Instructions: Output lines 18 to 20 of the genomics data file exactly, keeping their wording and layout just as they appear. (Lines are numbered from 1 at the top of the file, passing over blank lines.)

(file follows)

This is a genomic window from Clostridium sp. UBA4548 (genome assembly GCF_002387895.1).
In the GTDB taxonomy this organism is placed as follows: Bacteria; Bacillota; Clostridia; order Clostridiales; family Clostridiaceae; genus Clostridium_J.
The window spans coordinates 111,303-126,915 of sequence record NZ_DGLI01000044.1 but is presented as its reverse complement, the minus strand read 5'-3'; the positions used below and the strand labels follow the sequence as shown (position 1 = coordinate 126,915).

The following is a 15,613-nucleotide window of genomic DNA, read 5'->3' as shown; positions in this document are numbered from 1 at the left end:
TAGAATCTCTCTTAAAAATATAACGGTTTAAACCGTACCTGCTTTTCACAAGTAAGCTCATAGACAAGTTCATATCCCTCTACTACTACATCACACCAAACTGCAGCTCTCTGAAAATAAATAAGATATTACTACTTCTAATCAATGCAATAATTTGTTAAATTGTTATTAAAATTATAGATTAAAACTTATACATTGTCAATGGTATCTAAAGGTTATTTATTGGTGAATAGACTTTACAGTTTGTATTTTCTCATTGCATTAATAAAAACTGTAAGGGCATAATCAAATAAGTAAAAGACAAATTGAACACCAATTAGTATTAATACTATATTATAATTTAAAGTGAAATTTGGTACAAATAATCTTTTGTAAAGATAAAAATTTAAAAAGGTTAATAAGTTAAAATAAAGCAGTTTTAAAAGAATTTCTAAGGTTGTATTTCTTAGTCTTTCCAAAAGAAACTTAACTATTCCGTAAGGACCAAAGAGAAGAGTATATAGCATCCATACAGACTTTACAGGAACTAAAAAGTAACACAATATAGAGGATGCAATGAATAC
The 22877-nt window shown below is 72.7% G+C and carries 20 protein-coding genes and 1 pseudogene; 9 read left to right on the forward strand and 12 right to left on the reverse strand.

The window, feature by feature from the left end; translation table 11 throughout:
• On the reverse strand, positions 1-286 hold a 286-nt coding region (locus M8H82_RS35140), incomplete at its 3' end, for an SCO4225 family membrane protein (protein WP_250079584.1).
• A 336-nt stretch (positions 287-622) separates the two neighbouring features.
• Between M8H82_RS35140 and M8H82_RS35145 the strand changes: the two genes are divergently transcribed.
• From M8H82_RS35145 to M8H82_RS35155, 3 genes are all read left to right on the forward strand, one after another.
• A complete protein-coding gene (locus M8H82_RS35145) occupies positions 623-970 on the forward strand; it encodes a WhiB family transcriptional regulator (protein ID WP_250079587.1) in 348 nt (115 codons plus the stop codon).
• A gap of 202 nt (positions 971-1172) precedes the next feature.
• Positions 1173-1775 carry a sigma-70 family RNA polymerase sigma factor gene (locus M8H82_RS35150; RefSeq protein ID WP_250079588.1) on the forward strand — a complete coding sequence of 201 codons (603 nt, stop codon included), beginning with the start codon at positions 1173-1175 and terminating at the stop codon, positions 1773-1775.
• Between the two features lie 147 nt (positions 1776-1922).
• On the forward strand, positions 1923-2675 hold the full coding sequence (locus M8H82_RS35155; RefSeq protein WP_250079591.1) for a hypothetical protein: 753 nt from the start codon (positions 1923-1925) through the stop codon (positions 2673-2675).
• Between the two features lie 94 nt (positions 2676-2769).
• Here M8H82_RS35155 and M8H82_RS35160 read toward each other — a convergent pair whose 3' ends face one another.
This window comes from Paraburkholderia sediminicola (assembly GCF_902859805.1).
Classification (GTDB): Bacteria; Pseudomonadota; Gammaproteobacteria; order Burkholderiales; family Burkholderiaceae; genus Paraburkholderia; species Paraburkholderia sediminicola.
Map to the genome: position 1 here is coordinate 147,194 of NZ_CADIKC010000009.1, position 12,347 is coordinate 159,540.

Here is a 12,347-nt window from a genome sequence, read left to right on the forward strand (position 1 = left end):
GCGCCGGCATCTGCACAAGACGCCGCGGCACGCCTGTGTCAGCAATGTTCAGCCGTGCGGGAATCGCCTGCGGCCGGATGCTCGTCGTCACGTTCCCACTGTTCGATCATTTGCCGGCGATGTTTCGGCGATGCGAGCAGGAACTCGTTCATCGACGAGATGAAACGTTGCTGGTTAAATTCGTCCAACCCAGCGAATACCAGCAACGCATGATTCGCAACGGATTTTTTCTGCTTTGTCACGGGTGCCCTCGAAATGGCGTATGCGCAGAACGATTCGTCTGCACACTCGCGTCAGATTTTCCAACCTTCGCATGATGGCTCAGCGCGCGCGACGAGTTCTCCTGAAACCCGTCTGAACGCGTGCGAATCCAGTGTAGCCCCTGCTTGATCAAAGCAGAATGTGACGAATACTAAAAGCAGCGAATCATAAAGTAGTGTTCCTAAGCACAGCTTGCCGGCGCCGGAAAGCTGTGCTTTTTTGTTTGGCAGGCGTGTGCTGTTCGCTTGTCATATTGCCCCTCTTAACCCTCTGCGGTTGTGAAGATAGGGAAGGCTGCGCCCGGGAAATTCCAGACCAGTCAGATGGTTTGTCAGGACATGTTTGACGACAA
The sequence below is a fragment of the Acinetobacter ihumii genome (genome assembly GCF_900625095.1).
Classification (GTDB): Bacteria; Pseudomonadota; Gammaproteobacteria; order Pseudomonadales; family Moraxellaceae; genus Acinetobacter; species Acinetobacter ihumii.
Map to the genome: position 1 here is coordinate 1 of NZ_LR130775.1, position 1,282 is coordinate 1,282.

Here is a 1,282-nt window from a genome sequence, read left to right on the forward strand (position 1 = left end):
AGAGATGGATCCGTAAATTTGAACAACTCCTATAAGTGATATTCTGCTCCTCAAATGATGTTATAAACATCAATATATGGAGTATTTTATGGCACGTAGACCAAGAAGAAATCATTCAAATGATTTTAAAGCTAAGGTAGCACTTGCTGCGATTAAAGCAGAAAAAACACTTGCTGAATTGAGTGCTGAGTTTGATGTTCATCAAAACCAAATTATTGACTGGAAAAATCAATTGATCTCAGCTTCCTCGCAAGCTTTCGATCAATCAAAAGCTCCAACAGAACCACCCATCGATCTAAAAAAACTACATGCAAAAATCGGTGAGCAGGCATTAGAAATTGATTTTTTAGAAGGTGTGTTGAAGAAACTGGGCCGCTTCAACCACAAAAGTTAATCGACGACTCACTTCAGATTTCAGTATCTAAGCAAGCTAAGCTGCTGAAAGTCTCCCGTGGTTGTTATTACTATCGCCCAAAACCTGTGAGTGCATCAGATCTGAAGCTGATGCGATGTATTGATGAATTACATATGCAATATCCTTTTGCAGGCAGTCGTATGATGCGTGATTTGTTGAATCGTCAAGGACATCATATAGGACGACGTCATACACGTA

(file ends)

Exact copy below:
• Here M8H82_RS35155 and M8H82_RS35160 read toward each other — a convergent pair whose 3' ends face one another.
This window comes from Paraburkholderia sediminicola (assembly GCF_902859805.1).
Classification (GTDB): Bacteria; Pseudomonadota; Gammaproteobacteria; order Burkholderiales; family Burkholderiaceae; genus Paraburkholderia; species Paraburkholderia sediminicola.